Kempis proposed a central bank digital currency (CBDC) last year, which now also includes the acceptance of bitcoin as legal tender.
Initially, there was not much opposition to this bill, Kempis said Decrypt, “because no one really understood Bitcoin”.
The situation is changing: it is now receiving both positive and negative attention. That said, she says that even rejecting opponents still means “we are moving the system.”
Members of Congress and their teams started asking more questions on the topic after a Bitcoin AT M was installed inside the Mexican Senate.
Kempis said a heat map showing where lawmakers across the country stand on the bill would be helpful because it “looks for clear positions.”
She said she wanted to communicate to the public whether or not her representatives were interested in this new industry.
Indira Kempis Martínez is a Mexican Citizen Movement politician and senator from the state of Nuevo León since September 2018.
She is well known in the cryptosphere due to her long-standing vocal support of the crypto and blockchain industry and the opportunity Mexico could gain from its rapid adoption.
Although she initially didn’t understand Bitcoin, she said she learned about the obstacles faced by entrepreneurs and decided to explore this type of innovation further.
The senator became a defender of “the path to creative alternatives”, thus opening the debate within the legislative branch.
Then, last year, she introduced the bill mentioned above. At the time, he focused on creating a CBDC and did not mention BTC. The bill was later amended to include crypto.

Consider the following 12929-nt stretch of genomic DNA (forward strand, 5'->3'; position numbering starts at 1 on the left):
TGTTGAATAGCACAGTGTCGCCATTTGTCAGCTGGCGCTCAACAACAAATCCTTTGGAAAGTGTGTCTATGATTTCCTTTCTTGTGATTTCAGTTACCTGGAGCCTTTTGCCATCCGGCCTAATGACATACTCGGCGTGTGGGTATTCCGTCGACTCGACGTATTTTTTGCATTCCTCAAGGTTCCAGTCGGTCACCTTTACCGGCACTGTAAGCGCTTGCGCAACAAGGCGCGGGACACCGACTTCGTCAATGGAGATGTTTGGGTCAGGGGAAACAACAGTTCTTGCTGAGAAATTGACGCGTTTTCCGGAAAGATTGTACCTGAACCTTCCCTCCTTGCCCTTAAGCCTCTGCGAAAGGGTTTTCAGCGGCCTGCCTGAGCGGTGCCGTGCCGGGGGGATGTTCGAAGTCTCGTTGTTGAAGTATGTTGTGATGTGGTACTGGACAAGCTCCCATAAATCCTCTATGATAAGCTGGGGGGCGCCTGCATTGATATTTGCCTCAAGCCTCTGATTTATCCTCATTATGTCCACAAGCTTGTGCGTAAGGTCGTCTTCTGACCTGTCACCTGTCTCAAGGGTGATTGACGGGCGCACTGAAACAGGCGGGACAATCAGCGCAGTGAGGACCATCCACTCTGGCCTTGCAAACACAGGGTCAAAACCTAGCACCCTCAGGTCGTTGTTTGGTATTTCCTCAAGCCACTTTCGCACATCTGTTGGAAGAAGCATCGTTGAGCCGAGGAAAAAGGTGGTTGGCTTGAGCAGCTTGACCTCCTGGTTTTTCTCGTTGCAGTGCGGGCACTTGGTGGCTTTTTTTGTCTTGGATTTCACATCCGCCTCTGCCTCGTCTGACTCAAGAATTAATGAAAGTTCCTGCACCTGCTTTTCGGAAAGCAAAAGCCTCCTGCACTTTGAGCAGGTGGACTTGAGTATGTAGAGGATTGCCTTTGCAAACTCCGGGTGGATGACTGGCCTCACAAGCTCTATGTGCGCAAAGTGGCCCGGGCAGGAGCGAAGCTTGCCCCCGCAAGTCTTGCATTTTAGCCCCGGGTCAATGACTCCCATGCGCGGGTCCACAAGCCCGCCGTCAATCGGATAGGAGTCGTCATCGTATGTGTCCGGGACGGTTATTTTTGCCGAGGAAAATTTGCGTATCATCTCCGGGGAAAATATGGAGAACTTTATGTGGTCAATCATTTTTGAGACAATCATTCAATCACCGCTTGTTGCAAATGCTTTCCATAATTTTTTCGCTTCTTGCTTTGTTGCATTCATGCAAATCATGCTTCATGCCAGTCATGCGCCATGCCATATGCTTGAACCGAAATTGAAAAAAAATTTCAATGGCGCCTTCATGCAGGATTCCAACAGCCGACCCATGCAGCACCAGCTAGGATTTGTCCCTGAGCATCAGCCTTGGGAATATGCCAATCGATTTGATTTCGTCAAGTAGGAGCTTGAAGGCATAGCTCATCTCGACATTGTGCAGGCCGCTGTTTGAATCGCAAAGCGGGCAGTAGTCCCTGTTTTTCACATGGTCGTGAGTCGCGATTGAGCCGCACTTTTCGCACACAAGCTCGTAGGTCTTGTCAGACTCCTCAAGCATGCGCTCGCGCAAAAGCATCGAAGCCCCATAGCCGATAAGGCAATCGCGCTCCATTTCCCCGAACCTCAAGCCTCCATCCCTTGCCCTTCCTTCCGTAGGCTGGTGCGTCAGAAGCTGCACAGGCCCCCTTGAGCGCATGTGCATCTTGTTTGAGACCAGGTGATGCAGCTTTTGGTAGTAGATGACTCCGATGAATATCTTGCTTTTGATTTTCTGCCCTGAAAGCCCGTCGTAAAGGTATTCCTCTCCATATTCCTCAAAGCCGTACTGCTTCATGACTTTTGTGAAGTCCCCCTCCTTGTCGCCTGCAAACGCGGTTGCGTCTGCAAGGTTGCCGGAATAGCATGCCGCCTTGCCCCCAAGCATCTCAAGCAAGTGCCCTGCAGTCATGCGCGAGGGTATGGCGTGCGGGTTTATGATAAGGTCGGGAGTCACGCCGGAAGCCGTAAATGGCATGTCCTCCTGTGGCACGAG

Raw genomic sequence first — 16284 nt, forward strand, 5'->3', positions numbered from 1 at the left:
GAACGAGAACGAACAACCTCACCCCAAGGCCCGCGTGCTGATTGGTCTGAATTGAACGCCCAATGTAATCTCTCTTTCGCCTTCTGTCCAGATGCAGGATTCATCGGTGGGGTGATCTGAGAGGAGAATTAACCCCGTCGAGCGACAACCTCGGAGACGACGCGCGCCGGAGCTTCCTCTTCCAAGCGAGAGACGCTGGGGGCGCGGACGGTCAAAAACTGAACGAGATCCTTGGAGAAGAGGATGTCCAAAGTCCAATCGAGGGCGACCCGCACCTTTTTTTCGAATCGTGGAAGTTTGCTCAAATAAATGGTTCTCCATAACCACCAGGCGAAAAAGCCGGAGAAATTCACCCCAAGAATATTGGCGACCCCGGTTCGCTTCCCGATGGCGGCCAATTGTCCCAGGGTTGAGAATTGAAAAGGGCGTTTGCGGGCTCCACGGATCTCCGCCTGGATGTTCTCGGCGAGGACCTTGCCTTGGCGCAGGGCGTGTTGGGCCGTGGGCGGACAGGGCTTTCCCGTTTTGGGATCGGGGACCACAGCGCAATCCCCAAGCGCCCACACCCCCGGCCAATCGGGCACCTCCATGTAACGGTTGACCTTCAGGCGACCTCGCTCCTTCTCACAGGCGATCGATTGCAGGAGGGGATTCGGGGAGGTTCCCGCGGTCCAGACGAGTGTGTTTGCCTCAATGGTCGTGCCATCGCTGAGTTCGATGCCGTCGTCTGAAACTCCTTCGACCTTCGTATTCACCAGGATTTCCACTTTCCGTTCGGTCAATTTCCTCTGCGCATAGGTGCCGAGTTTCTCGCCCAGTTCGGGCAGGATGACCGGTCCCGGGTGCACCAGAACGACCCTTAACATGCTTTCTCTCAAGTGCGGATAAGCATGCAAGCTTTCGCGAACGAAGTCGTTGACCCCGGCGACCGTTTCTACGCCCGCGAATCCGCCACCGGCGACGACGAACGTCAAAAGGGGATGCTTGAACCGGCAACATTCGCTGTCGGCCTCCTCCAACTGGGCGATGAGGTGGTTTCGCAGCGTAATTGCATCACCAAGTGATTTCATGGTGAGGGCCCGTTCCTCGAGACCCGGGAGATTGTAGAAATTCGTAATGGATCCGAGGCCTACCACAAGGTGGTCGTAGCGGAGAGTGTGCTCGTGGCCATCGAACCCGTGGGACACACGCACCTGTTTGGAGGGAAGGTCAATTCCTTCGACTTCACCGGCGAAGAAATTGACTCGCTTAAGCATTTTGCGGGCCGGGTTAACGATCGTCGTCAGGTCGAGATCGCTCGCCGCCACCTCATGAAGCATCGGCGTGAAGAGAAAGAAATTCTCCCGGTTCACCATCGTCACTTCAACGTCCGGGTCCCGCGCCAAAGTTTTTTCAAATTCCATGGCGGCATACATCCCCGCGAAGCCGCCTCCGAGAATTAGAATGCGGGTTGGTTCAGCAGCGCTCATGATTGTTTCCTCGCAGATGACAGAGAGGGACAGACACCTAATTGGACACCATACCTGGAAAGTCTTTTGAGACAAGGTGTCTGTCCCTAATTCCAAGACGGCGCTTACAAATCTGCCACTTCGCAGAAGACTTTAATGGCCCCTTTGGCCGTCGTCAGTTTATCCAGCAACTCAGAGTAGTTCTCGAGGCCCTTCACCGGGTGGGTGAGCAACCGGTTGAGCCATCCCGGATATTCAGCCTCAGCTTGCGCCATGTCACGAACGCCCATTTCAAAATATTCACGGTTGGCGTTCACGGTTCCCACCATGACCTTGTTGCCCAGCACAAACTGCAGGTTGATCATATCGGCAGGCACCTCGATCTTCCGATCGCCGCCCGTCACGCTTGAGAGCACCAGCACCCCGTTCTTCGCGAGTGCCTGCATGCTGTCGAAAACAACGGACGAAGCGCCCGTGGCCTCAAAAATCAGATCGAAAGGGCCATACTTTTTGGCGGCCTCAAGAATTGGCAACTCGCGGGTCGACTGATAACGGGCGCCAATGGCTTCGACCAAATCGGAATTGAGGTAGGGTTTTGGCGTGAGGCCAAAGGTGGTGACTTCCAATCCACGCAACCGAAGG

This, she told Decrypt, “was a necessary step to open the discussion” – just a first step in a pragmatic approach that would eventually lead to establishing the legal framework for Mexico to adopt bitcoin as legal tender.
While the topic is gaining attention and the bill is being discussed, Kempis said there is still a long way to go.
The central Bank of Mexico is an essential element of the legislative process. Yet its former governor was a critic of Bitcoin, while the current governor remains silent on the subject.
The Mexican Senate has asked the bank to provide a formal analysis and position, but it has not yet done so.
Kempis expects Mexico to see its digital peso in 2024.
Finally, the senator argued that one of the roles of the legislative branch is to provide “a dose” of education, encourage debate and establish comprehensive regulations, adding: “If El Salvador could do it, surely we can too.
In late August, Kempis announced her intention to become Mexico’s first female presidential candidate in 2024.